Drug abuse is on the rise across the country, it isn’t a problem restricted to a certain district or a state alone. According to 2015 Narcotics Control Bureau report, seizure of hashish (which is a mood altering substance) alone is around 3 tons every year in the country. In early 2015 officers of Customs, Preventive & Intelligence Unit, Siliguri intercepted two parcels and seized 5.960 kg of hashish at Darjeeling. In the same year West Bengal accounted for the maximum land area under illicit cultivation of opium poppy, a total of 1,899 acres which had to be destroyed.
Every year Darjeeling witnesses hundreds of persons migrating to other states in search of job or livelihood. There are several recruitment agencies through which labourers skilled, semi-skilled and unskilled get recruited to a job. But it is difficult to say how or when a person falls into the trap of human trafficking racket. Migrating for the purpose of livelihood is an age old practice, there are several actors involved in the migrations process, from family members to recruitment agencies, to employers. Neither can all the actors be treated as potential suspect nor can a trap be predicted, thus perpetrators are difficult to track.
Trafficking has different purposes and forms, some persons are trafficked are used as bonded labourers and some person are trafficked for the purpose of flesh trade. In the organized crime world of flesh trade and people smuggling syndicates, men, woman, children are all potential preys.
Problem with trafficking is it goes unnoticed for a considerable period of time. By the time it is reported the trafficked person might have crossed state boundary or crossed the international border. There is a lack of coordination and informations sharing between different state police or investigational agencies. Also, an element of stigma is involved where victim shaming is the norm thus return of the victim becomes even more difficult.
According to National Crime Records Bureau (NCRB), the crime of human trafficking during the year 2014 has increased by 59.7% over 2010. Often the victim of trafficking gets trapped in the maze of the criminal justice system resulting in double jeopardy. And when acquitted after a lengthy trial the victim of trafficking suffers double taboo of sex trade and imprisonment.
Community policing to combat drug abuse and trafficking.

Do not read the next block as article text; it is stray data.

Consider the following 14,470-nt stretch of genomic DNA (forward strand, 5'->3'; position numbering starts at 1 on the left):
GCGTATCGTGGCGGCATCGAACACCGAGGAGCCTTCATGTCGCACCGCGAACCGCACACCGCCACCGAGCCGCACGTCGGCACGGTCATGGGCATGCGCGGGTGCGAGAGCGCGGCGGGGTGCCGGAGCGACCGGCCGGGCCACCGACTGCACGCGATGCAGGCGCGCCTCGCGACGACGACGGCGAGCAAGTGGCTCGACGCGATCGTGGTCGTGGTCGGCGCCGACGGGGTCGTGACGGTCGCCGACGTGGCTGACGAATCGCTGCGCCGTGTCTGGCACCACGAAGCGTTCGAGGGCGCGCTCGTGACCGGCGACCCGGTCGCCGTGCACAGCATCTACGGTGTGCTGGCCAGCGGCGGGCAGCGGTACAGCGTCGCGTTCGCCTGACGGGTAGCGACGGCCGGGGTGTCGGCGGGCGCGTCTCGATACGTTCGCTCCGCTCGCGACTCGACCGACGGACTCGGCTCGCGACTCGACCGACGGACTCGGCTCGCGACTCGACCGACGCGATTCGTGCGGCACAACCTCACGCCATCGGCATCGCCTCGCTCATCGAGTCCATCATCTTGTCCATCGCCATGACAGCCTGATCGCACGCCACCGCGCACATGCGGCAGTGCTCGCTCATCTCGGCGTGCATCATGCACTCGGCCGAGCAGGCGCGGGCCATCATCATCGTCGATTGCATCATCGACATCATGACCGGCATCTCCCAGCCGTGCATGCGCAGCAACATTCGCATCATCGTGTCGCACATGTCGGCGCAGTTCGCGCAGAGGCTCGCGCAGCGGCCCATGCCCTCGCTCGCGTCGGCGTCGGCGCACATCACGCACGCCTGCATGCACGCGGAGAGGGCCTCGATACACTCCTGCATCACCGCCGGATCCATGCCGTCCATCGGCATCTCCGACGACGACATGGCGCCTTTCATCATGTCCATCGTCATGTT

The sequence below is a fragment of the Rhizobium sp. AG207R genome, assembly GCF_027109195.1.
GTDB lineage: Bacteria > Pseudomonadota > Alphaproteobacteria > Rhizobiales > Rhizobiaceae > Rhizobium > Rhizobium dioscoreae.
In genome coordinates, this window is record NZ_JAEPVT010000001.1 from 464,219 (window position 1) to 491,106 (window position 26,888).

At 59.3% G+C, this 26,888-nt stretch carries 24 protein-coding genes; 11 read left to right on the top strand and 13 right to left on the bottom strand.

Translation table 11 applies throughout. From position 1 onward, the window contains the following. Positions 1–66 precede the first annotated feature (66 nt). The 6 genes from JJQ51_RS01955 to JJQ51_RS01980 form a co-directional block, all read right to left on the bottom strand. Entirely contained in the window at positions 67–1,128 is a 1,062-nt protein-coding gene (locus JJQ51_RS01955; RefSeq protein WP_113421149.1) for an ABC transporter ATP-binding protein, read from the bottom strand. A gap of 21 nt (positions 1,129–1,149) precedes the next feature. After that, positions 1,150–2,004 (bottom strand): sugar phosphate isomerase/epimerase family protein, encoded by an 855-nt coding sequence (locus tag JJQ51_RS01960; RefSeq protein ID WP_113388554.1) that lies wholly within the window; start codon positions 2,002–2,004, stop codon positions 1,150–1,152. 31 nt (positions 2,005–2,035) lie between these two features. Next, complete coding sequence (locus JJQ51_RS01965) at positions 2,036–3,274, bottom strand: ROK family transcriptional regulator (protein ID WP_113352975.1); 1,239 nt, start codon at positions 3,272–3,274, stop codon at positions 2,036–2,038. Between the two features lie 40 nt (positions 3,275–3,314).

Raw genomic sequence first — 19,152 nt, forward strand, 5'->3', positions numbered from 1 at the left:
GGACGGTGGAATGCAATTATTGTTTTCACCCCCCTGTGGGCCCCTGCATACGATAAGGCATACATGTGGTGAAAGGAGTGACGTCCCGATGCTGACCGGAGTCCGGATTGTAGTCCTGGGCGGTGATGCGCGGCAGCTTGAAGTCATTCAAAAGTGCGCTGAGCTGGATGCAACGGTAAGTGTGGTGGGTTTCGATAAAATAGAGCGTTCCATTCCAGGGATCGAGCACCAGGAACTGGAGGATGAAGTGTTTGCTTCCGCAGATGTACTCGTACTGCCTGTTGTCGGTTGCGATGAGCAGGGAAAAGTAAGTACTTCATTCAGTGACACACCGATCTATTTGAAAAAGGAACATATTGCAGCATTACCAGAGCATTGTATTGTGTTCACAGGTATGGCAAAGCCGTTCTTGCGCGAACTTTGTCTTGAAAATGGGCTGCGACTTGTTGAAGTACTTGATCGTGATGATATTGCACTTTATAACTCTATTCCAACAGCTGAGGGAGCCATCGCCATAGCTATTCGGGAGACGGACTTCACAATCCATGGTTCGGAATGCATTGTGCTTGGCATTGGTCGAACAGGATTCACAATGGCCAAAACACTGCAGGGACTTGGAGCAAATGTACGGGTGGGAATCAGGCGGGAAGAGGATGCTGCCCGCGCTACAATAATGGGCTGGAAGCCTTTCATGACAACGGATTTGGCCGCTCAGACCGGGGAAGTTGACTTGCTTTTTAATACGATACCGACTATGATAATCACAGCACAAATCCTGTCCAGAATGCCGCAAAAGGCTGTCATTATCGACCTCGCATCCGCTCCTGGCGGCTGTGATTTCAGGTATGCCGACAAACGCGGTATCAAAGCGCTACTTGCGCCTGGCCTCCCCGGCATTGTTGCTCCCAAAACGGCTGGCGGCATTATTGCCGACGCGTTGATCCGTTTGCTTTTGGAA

There has been phenomenal rise in drug-abuse and human trafficking across the country, Law enforcing agency in Darjeeling is trying out the model of community policing to socially combat the growing trend of drug abuse and human trafficking. The local administration has joined hands with Kripa Foundation and a local NGO, MARG.
Kripa Foundation is a de-addiction and rehabilitation centre and MARG, works on prevention of human trafficking. Through Kripa and MARG the local administration is engaging with the community in an attempt to create a safety net to protect citizens against human trafficking and drug-abuse.
The WBSLSA along with Darjeeling District Legal Services Authority, has planned to conduct programmes on legal awareness and sensitization on drug abuse and human trafficking, involving all the actors from local administration to community participation.
As a primary step the local administration has started distinguishing between a victim of drug abuse and a drug peddler, although previously jail was the fate for both. Now drug addicts are sent off to Kripa, an NGO, for de-addiction treatment and rehabilitation, whereas the peddlers are prosecuted against.
There is, however, a difference between a drug using peddler and a clean peddler. In case a drug using peddler is arrested and shows signs of withdrawal, then again from prison the accused is sent to Kripa foundation for treatment. Unfortunately a drug treatment centre is yet to come up within the prison campus.
Drug abuse and human trafficking is a problem that is growing on an alarming rate across the country but Darjeeling at least has initiated an extraordinary effort to check the menace, thanks to judicial intervention.
Smita Chakraburtty is a Prisoner Rights Activist, Researcher. She is currently working with Azim Premji Philanthropic Initiatives-APPI as Consultant Specialist on Court and Criminal Justice System.
[The opinions expressed in this article are the personal opinions of the author. The facts and opinions appearing in the article do not reflect the views of LiveLaw and LiveLaw does not assume any responsibility or liability for the same].